Between Monday and Wednesday (Week 3), you should record your voiceover. While WeVideo has a record option, being cloud-based it does not always provide the best quality. Using Audacity (an open-source audio editing program) will provide better audio. I will cover how to use it in class.

On Wednesday (Week 3), you will have time to construct your video in class. I expect this to be a collaborative process. You can use each other as resources to figure out how to overcome some of the technical hurdles.

By next Monday (Week 4) you will have completed a rough cut of the video. You will receive feedback in small-group workshops on the clarity of the explanation and the visual style. You will have a chance during the second half of class to revise, ask questions, and figure out technical fixes. On Wednesday (Week 4) you will have time in class to work on the video and get help from your classmates and me.

Publish your video the following Monday (Week 5). Do not do it until you are certain it is final. I will show you how to publish it in class. You should then post the WeVideo link to D2L dropbox. This has to be done by 2pm so that I can create a playlist for screening in class. We will watch everyone’s videos so that you can see multiple approaches to multimedia explanation.

Submission Details:

  • Post your WeVideo link to D2L by Monday.

  • Aim for the video to be around three minutes. (No shorter than 2:30, no longer than 4:00)

  • You’ll have the chance to reflect on what worked well, what didn’t, and what you might have done differently if you had more technical skills in the end-of-unit reflection.

Project Three: Writer’s Statement

Timeline

  • Week Five: Screen Videos in Class

  • Week Five: Post Writer’s Statement to D2L

As a capstone to the first unit, write a 750-word writer’s statement that discusses both assignments and analyzes the uses and limitations of the different media. Specifically, comment on all of the following:

  1. Which media (digital video vs. written essay) did you think helped you explain your topic best? Why? What are the affordances and limitations of each? How might you use the affordances in one medium to augment the other?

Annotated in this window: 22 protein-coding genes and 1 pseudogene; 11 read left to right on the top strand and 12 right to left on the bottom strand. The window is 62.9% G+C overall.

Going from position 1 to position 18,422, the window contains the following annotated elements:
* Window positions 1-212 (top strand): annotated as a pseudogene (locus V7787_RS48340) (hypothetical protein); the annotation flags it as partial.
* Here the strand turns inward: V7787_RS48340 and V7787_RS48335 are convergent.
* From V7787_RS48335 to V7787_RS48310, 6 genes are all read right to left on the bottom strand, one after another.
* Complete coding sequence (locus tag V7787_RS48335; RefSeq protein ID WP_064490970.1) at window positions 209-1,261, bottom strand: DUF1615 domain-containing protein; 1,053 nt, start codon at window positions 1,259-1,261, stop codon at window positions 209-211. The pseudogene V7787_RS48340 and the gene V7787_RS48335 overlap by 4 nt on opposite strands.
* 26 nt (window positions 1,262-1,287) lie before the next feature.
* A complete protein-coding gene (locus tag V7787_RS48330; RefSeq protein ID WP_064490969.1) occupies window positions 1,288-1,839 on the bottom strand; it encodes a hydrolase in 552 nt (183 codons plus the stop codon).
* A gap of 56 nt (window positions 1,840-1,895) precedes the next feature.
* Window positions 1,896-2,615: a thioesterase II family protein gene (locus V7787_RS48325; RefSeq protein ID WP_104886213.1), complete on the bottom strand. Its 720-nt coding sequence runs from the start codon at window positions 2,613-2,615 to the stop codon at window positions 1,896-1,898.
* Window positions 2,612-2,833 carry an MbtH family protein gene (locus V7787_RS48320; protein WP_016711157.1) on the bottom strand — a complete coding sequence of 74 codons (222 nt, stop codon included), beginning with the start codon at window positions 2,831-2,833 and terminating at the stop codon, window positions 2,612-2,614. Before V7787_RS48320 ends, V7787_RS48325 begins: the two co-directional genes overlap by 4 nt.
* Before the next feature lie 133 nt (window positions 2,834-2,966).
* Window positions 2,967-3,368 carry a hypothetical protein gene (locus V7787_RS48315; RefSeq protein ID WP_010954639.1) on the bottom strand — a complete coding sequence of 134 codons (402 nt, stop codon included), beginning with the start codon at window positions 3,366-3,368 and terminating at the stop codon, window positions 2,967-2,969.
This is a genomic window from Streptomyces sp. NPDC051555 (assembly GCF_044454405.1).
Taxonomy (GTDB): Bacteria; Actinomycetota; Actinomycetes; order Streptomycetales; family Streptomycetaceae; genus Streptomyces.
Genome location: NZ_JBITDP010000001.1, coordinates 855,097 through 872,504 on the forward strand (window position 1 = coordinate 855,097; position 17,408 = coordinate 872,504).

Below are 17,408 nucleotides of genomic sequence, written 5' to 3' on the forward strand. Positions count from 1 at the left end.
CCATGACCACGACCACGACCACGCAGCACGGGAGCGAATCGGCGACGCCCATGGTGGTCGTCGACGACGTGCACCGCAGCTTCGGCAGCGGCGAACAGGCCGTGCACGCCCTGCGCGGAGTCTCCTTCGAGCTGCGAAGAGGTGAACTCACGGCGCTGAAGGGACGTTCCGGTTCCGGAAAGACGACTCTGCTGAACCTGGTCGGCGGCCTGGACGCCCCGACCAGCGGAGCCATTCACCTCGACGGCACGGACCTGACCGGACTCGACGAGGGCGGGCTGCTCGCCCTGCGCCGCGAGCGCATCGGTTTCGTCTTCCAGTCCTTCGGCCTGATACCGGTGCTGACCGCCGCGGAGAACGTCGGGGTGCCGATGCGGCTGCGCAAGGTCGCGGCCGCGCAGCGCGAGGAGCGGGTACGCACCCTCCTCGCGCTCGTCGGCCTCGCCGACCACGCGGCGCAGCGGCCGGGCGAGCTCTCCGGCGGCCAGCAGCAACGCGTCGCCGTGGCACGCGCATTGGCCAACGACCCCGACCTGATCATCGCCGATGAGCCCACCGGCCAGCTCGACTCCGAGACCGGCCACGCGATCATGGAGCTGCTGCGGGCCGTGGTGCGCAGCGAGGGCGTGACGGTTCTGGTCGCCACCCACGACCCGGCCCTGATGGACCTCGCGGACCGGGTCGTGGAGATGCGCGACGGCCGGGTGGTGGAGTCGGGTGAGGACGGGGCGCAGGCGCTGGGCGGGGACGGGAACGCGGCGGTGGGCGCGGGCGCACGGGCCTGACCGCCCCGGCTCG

2. If you were to revise your essay based on your experience working in digital media, what would you change? Be as specific and concrete as possible. Consider: How would you incorporate images? How would you revise your prose? What would you cut? Add?

  3. Describe the strengths and weaknesses of your video. Which aspect(s) explains your topic most effectively? What would you have done in your multimedia had you more time or technical expertise? Discuss three of the videos we watched together in class: What might you learn from them about different strategies in the media?

Submission Details

  • Submit the reflection to D2L using the link with the appropriate title.

  • 750-word minimum.

Grading

In general, the grades for each part of this assignment will reflect how well your finished product employs strategies from our common readings and videos. I will allot time in class to collaborate on constructing a detailed rubric. As you work on the video, you might face some technical hurdles. While the final draft should be polished and mostly glitch-free, you’ll have a chance to reflect on the challenges of working in the digital medium in your writer’s statement. It will be more important to reflect critically on your rhetorical choices than to master all of the technical aspects of making the video.


References

Buhler, B. (2011). The Teeming Metropolis of You. California Magazine. Retrieved from http://alumni.berkeley.edu/california-magazine/fall-2011-good-fight/teeming-metropolis-you

Johnson, G. (2005). Explanatory Writing. In D. Blum, M. Knudson, & R. M. Henig (Eds.), A Field Guide for Science Writers: The Official Guide of the National Association of Science Writers (2nd edition, pp. 132–137). Oxford; New York: Oxford University Press.

Kolbert, E. (2011). Sleeping with the Enemy. The New Yorker, 87(24). Retrieved from http://www.newyorker.com/magazine/2011/08/15/sleeping-with-the-enemy

Lunsford, A. A. (2006). Writing, technologies, and the fifth canon. Computers and Composition, 23(2), 169–177. http://doi.org/10.1016/j.compcom.2006.02.002

Mueller, T. (2010). Your Move. In J. Cohen (Ed.), The Best of the Best of American Science Writing (pp. 278–294). New York: Harper-Collins.

Politizane. (2012, November). Wealth Inequality in America. Retrieved from https://www.youtube.com/watch?v=QPKKQnijnsM

Schimel, J. (2011). Writing Science: How to Write Papers That Get Cited and Proposals That Get Funded (1 edition). Oxford; New York: Oxford University Press.

Sustainable Human. (2014, February). How Wolves Change Rivers. Retrieved from https://www.youtube.com/watch?v=ysa5OBhXz-Q



Copyright (c) 2016 Michael Ennis